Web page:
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How Women in Sparta Played a Role in the StateTerm Paper

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Spartan Women

The lives of Spartan women were unusual in the sense that they were very different from those of other Greek women. In Athens, for instance, women were confined to the domicile and wore clothing that covered and hid their form. In Sparta, this was not the case at all. Sparta enjoyed communal ownership of property and all things, in essence, belonged to the State -- men, women, children and goods. Thus, all were equal (or nearly so) before the State's needs and women had more freedom to move about. They were, as Simone de Beauvoir noted, liberated of patrimony by the fact that Sparta had no sense of patrimony in its culture (Foley 56). Spartan women were also comfortable with nudity and performed athletic feats in the nude just as the men did. They trained for war like the men, as did the children, and were in no way at the mercy of the men in terms of sexual relationships. On the contrary, it was customary for the women to engage in same-sex relationships as well as heterosexual relations with their husbands. These relations could even involve men who were not their husbands if a genetic demand saw it as necessary.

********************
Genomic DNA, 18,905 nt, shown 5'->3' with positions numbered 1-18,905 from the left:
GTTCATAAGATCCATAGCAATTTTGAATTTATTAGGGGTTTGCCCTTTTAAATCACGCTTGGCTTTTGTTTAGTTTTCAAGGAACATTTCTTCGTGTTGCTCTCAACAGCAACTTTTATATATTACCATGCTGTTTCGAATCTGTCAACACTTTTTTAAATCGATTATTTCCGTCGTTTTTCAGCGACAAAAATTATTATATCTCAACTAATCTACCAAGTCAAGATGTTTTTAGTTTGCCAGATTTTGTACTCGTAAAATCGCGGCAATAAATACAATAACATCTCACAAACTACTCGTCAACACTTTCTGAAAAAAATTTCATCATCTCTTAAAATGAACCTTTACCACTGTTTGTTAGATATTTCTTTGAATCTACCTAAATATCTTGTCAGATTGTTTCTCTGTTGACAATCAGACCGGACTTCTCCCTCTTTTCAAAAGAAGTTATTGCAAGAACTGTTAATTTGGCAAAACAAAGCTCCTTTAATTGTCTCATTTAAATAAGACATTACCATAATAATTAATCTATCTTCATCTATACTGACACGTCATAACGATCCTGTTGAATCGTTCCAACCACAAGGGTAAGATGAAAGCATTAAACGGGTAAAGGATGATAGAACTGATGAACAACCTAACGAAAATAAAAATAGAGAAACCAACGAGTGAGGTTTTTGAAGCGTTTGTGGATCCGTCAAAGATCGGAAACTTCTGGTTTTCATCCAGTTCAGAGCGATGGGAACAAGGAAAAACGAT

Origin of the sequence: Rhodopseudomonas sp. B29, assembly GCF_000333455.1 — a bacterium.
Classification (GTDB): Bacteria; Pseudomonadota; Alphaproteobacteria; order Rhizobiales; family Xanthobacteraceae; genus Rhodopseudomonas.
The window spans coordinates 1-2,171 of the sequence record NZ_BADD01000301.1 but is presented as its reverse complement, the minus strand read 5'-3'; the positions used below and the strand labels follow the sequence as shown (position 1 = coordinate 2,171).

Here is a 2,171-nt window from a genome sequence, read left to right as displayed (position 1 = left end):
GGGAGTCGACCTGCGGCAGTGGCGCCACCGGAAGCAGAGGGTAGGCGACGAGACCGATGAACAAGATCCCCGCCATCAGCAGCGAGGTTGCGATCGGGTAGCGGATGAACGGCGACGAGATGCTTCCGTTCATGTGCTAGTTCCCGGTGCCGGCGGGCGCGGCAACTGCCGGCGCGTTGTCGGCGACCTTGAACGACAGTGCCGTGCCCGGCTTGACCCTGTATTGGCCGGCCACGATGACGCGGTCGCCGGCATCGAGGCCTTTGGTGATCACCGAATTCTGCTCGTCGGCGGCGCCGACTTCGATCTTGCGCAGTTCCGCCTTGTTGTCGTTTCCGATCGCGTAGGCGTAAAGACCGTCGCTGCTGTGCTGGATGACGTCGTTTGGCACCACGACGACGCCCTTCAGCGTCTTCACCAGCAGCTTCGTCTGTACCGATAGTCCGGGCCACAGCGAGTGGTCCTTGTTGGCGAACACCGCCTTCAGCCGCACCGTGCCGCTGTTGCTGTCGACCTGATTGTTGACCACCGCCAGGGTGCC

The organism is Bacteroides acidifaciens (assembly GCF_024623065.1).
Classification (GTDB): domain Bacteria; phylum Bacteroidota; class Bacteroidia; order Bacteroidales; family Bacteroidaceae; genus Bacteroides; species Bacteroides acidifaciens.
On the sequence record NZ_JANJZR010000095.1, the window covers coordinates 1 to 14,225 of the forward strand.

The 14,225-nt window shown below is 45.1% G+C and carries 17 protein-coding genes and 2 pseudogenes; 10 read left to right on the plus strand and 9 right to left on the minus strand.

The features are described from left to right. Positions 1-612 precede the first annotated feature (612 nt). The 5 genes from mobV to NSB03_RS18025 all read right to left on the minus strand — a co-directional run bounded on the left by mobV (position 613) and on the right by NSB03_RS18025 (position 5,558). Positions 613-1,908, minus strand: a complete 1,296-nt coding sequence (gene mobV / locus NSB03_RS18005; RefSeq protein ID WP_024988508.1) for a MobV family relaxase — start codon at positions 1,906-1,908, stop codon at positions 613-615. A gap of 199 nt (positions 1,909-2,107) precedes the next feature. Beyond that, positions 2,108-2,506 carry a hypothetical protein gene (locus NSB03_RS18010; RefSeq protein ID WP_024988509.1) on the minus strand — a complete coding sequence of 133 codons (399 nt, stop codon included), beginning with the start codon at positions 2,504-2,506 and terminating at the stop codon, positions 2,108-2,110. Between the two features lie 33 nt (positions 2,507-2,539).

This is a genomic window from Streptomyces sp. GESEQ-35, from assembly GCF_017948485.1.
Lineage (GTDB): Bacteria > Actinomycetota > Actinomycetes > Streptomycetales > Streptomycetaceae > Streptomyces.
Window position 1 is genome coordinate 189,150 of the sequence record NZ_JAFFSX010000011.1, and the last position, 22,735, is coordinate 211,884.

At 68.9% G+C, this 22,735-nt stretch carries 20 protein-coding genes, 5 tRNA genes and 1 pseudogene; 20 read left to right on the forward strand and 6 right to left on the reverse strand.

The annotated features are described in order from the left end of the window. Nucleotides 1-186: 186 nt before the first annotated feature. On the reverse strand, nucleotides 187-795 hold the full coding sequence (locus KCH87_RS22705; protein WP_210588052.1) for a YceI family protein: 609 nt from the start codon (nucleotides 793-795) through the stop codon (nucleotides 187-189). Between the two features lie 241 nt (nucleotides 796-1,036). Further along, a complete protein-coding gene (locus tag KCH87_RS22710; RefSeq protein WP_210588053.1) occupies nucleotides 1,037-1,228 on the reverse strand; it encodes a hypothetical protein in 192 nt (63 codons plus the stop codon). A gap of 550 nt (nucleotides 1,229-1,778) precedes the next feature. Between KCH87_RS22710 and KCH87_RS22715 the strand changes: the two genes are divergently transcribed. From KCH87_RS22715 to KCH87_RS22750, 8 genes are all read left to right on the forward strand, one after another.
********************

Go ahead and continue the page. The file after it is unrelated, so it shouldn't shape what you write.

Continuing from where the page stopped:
What the Spartans hoped to achieve with their unique way of managing women was a complete and utter subsistence of every member of the State to the State. In short, by woman to "escape from the family" as Simone de Beauvoir points out they did (Foley 56), Spartan society liberalized itself so that the State alone could be of the highest importance. All things were subordinated to its preservation: all citizens were made into warriors of the State, and no one had any identity other than as a citizen of the State. Thus, women were not viewed as being mothers or wives but as Spartans, just like the men and the women. The purpose was State preservation -- because in ancient Greece, wars were common and it was the Spartan culture to be the toughest of all so as to be able to defeat any force in combat. Thus, there was no hint of sentimentality in the Spartan culture and no concept of a "weaker" sex.